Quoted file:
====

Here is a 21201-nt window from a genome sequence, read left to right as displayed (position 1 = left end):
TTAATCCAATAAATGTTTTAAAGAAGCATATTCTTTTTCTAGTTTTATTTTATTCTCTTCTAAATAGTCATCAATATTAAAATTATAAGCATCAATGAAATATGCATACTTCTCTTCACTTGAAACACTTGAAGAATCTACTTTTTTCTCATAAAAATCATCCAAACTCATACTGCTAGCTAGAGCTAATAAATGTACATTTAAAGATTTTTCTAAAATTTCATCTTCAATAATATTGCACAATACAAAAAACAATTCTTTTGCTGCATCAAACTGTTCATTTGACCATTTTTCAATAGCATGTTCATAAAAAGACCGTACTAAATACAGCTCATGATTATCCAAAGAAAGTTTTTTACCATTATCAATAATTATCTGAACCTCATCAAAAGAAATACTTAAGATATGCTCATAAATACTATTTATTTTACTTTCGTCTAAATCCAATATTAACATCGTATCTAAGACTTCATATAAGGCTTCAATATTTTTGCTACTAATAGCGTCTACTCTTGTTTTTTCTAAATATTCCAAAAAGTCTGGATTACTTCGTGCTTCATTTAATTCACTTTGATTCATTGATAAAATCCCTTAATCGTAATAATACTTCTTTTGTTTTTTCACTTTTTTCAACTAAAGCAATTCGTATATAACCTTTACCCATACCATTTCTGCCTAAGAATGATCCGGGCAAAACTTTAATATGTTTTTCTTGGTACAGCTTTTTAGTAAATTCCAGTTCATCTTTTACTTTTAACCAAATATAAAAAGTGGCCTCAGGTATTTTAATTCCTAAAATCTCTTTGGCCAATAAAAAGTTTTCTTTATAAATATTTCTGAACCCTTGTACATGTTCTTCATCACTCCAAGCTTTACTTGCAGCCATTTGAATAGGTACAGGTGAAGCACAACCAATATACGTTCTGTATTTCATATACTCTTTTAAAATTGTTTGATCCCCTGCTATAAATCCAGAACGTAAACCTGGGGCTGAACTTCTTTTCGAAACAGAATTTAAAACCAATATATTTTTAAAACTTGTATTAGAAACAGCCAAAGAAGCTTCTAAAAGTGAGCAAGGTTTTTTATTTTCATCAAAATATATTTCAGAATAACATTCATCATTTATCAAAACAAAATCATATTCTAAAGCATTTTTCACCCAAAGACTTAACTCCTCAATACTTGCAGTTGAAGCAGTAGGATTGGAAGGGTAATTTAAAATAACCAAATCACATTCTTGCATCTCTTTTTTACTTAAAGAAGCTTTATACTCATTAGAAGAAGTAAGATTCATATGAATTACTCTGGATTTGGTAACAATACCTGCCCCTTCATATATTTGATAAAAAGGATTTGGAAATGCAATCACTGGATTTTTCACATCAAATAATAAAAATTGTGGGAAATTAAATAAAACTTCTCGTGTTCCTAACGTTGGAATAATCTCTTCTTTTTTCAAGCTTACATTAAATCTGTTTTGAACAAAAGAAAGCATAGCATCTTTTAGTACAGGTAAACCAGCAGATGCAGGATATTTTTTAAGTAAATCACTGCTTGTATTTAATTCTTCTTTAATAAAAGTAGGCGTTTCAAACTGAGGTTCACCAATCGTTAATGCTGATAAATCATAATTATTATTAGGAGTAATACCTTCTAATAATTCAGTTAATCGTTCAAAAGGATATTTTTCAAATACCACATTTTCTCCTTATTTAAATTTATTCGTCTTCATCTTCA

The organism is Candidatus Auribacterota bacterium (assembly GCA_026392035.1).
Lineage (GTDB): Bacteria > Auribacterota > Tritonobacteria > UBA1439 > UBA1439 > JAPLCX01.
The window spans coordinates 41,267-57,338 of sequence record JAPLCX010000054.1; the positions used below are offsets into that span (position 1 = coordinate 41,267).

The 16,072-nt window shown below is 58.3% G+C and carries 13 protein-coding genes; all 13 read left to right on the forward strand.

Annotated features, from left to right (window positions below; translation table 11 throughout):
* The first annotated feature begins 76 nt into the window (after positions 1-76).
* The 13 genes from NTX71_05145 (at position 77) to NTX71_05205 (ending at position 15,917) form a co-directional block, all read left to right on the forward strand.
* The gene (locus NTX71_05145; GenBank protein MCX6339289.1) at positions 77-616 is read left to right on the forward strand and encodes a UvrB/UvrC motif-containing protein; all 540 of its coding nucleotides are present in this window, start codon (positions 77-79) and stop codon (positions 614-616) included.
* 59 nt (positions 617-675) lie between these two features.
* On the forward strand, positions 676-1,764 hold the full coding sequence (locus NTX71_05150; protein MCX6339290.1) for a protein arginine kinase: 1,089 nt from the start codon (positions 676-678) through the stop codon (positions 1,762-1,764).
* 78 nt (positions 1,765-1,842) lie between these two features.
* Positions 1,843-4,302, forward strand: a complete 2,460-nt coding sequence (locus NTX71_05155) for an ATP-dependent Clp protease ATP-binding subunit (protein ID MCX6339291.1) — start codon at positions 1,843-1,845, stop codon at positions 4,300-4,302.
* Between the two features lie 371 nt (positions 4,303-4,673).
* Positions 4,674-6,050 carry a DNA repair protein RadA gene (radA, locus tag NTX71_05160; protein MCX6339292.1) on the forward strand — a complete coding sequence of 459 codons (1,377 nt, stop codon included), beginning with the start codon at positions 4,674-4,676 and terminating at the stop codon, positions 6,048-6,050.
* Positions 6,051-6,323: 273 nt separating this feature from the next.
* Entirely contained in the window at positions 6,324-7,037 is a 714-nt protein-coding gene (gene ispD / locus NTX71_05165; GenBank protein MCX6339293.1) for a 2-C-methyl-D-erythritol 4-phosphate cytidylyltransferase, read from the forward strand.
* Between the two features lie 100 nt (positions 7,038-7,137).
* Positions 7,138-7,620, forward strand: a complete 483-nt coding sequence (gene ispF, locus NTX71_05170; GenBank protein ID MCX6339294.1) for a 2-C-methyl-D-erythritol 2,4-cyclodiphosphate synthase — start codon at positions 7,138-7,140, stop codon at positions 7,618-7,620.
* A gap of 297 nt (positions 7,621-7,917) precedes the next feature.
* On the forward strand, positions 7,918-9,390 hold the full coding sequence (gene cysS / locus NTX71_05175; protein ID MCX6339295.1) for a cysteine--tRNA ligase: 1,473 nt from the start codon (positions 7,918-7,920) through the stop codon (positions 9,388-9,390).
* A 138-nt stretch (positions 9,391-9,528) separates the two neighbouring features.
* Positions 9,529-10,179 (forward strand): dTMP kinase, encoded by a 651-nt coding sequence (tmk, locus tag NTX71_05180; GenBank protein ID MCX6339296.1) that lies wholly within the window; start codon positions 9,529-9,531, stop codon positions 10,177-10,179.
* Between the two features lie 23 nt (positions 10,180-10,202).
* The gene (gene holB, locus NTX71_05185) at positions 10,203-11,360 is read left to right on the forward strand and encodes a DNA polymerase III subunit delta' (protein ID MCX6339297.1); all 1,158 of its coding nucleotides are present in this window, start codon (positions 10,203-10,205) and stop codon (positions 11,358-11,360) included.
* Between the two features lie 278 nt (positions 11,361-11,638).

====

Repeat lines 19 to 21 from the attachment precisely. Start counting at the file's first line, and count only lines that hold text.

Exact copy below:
* Between the two features lie 100 nt (positions 7,038-7,137).
* Positions 7,138-7,620, forward strand: a complete 483-nt coding sequence (gene ispF, locus NTX71_05170; GenBank protein ID MCX6339294.1) for a 2-C-methyl-D-erythritol 2,4-cyclodiphosphate synthase — start codon at positions 7,138-7,140, stop codon at positions 7,618-7,620.
* A gap of 297 nt (positions 7,621-7,917) precedes the next feature.